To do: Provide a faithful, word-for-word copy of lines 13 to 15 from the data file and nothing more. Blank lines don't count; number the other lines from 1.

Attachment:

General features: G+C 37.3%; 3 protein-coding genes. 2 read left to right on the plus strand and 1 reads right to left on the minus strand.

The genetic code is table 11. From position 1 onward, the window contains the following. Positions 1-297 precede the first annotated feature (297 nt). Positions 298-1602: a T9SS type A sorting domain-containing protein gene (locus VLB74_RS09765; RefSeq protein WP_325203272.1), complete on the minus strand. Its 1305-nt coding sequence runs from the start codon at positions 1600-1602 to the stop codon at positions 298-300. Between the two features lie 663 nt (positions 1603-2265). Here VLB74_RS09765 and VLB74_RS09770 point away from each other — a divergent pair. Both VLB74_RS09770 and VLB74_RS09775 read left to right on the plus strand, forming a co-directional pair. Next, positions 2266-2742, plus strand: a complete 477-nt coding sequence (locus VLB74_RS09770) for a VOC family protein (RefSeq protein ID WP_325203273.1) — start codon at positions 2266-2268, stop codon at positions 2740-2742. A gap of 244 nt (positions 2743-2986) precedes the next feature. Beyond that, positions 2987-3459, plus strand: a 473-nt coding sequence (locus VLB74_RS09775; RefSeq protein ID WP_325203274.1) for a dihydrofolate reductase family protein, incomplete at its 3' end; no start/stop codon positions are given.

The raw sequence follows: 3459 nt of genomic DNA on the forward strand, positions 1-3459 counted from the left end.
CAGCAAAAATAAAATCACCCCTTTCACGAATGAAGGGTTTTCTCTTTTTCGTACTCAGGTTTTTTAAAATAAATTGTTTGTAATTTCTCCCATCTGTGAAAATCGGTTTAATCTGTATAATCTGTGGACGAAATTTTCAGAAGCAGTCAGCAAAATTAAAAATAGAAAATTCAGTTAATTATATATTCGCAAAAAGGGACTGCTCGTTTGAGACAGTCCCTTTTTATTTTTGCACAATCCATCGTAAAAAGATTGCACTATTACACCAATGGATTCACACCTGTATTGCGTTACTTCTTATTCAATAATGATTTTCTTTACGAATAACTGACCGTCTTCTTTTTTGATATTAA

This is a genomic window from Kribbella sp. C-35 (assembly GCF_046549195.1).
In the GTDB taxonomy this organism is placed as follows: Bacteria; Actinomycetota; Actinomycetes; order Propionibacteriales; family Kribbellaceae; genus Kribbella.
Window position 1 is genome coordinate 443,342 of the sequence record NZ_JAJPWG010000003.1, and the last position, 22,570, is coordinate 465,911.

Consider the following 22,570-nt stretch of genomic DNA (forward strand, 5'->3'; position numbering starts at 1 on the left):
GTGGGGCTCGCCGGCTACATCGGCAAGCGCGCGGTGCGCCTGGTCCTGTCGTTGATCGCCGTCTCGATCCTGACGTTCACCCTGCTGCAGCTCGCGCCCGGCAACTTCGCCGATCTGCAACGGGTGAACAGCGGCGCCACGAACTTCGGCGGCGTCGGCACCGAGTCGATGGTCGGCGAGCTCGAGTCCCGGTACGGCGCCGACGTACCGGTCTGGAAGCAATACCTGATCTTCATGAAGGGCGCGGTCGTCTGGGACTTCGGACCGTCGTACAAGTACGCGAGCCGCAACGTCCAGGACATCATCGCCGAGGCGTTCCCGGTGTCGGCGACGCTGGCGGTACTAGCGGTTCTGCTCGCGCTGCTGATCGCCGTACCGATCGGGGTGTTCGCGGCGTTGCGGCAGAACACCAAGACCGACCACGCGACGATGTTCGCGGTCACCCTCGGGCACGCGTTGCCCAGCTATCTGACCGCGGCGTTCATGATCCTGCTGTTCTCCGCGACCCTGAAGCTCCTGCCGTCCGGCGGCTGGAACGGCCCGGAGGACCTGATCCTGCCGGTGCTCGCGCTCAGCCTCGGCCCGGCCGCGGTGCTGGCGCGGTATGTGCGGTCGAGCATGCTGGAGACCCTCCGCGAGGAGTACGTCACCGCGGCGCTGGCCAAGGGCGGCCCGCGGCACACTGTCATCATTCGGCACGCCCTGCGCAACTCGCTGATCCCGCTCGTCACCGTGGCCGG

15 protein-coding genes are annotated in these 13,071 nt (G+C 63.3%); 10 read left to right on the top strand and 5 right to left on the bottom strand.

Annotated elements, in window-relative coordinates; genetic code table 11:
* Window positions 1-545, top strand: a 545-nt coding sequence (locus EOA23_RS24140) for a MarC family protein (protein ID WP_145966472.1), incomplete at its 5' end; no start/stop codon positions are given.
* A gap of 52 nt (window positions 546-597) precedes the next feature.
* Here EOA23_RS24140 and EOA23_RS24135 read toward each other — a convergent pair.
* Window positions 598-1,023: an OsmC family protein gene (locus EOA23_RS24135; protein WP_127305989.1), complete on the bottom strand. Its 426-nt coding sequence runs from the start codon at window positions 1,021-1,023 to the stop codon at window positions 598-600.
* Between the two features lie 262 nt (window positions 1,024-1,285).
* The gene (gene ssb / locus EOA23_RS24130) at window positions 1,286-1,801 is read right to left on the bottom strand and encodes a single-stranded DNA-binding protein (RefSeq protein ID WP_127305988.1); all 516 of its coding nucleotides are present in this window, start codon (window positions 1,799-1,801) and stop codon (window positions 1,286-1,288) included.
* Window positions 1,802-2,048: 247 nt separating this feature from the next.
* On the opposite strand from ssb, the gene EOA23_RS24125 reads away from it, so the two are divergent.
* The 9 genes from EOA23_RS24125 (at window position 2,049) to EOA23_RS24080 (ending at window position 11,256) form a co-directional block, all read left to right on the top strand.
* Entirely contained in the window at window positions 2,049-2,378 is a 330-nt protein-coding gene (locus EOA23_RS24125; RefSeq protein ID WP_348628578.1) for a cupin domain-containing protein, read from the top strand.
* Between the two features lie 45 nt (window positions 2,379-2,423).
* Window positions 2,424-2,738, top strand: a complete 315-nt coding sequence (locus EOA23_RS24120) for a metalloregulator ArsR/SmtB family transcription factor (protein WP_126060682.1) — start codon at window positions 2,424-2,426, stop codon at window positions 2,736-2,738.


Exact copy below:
* A gap of 52 nt (window positions 546-597) precedes the next feature.
* Here EOA23_RS24140 and EOA23_RS24135 read toward each other — a convergent pair.
* Window positions 598-1,023: an OsmC family protein gene (locus EOA23_RS24135; protein WP_127305989.1), complete on the bottom strand. Its 426-nt coding sequence runs from the start codon at window positions 1,021-1,023 to the stop codon at window positions 598-600.